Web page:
Zaballa is also the first deserted settlement in Spain that has its own publication and is a major site. The most recent discoveries made there have been published in a special issue of the prestigious journal Quaternary International; among the discoveries, the authors stress that the terraced fields built in the 10th century —still perfectly visible in the landscape— were devoted to the intensive cultivation of vines. “Archaeo-botanical studies of seed remains found in the excavations and pollen studies have provided material evidence of the existence of vine cultivation in a relatively early period like the 10th century,” explained Quirós. This evidence is also supported by the metal tools discovered and which had been destined for this very use, and the study of the agrarian spaces, “which owing to the nature of the crop spaces built and the agrarian practices developed, they are not compatible with cereal crops but they are with vines,” he added.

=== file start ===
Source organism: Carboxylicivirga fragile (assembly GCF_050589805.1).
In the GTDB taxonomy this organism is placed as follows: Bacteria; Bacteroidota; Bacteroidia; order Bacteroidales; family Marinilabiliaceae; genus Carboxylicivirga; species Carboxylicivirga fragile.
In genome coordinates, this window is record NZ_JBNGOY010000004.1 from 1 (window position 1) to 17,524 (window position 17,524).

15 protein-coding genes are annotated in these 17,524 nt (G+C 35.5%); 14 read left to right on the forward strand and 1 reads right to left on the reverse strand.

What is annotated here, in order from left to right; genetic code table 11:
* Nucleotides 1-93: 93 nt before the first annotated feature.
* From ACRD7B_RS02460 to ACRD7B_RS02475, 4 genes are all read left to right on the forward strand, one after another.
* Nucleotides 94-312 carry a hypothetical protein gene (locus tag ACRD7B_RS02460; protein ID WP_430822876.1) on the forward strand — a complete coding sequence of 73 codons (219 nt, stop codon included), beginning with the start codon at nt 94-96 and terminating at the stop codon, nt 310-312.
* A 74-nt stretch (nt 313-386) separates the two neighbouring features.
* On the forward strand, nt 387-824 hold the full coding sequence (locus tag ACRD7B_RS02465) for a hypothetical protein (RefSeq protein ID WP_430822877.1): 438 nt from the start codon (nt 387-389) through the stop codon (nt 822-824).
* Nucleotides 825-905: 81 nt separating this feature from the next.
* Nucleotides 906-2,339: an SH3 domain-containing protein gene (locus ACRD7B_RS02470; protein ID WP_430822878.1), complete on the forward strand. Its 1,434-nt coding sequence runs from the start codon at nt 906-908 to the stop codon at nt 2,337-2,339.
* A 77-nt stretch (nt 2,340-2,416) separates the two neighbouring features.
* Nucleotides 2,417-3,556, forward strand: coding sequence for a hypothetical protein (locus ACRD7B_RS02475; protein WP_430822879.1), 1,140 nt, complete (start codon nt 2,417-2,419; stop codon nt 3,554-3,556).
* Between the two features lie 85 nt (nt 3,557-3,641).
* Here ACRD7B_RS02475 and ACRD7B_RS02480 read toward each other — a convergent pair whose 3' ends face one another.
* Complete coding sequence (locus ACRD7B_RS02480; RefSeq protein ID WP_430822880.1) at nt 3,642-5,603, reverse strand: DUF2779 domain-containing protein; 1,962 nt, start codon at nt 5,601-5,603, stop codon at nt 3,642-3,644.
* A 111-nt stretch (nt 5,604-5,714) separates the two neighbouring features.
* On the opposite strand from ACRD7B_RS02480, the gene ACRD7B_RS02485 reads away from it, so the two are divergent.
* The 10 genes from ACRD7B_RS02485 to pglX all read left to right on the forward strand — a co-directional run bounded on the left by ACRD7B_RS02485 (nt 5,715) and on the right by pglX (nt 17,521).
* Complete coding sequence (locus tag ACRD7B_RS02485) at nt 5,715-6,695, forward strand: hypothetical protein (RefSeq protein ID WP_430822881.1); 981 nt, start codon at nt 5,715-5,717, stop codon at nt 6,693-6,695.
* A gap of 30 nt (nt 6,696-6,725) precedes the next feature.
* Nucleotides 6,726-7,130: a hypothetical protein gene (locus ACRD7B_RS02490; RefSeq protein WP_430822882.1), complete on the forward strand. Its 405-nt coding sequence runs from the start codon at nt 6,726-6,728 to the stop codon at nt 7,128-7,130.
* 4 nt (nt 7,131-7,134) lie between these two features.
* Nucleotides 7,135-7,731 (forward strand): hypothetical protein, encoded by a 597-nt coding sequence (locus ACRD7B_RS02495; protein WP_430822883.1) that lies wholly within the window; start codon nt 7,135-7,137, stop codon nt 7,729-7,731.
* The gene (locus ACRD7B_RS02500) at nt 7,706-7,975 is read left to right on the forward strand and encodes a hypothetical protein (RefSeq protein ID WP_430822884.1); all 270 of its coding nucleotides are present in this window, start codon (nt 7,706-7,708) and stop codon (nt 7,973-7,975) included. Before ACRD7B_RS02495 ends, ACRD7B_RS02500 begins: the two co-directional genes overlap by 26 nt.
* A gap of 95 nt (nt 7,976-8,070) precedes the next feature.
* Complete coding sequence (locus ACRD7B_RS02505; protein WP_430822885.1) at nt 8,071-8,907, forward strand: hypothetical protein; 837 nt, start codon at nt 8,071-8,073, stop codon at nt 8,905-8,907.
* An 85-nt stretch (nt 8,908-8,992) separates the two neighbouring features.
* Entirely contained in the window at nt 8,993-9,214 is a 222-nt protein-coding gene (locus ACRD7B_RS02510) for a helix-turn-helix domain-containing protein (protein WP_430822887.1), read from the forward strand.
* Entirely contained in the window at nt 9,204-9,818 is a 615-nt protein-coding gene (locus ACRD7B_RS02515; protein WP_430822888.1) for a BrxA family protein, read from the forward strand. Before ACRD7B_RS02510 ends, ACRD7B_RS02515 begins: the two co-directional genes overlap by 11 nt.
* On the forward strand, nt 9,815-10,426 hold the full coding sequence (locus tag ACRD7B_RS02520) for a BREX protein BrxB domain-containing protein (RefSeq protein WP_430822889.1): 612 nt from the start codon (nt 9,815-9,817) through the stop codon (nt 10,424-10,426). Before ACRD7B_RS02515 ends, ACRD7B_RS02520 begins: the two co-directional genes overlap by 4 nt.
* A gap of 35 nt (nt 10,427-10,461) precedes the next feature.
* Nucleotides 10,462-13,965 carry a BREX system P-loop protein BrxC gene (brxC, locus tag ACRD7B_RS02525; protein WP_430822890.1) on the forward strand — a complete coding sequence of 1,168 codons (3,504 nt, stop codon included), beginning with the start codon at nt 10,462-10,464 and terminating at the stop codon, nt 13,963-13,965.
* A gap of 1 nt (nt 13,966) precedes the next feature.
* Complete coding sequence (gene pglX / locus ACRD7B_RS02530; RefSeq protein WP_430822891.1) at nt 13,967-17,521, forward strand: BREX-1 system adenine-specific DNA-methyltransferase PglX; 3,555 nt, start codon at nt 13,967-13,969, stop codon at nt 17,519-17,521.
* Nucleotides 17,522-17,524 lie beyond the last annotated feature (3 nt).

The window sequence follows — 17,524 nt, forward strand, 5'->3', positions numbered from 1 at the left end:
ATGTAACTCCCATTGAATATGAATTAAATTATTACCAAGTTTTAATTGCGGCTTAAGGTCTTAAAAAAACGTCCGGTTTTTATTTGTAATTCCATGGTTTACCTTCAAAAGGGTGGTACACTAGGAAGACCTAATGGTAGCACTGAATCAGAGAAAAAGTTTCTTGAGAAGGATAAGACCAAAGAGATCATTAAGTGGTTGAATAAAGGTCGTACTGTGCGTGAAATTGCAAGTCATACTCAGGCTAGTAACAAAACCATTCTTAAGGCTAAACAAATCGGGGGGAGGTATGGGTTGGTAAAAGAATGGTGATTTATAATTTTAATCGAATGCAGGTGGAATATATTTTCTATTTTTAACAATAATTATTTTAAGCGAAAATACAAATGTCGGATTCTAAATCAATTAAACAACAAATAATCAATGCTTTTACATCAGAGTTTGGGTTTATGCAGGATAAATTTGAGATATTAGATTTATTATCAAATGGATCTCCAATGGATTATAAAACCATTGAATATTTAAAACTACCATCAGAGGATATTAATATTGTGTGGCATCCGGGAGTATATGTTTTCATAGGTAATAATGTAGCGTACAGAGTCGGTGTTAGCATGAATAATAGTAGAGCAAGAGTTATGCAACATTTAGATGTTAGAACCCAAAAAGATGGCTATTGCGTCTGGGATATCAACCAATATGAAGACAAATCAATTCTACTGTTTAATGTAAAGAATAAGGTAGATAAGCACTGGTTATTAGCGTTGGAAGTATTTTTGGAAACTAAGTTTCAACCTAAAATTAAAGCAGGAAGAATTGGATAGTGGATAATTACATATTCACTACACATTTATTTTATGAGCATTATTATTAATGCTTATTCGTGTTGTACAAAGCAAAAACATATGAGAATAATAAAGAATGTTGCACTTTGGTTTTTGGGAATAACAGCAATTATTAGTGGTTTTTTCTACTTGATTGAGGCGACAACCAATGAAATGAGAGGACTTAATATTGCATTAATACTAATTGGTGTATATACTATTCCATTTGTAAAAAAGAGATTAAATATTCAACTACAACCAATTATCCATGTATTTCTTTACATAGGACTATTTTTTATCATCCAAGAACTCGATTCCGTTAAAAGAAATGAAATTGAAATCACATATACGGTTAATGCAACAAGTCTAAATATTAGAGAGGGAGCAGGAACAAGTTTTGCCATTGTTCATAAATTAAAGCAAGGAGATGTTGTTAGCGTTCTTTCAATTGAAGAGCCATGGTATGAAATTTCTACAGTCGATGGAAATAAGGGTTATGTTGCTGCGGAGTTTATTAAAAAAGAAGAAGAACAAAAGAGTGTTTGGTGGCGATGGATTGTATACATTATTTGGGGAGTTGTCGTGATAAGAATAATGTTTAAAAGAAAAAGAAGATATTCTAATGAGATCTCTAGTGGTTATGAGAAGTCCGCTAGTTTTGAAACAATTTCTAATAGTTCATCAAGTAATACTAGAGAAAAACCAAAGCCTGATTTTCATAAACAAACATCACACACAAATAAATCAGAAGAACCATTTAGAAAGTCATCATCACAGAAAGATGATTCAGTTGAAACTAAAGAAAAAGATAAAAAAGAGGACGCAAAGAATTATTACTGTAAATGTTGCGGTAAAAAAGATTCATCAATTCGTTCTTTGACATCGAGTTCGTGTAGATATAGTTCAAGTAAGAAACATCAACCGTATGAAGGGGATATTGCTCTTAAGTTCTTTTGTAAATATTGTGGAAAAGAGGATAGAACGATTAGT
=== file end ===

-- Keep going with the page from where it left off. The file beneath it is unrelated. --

This publication covers the geo-archaeological work conducted at Zaballa and Zornotegi (Salvatierra), another abandoned settlement in Alava, which became deserted in the 15th century and where the terraced fields were devoted to the cultivation of cereals.
These discoveries have been made possible by the use of archaeological excavation protocols, and geo-archaeological sampling and analysis, which are new in Spain and which have allowed the cultivated fields to be dated and the agrarian cycle to be studied. “It is not so much about excavating a site, but about excavating landscapes,” explained Quirós. In other words, it is about abandoning the traditional concept of the site, understood as a monumental or monumentalised place, in order to get to know the context in which these places are located.”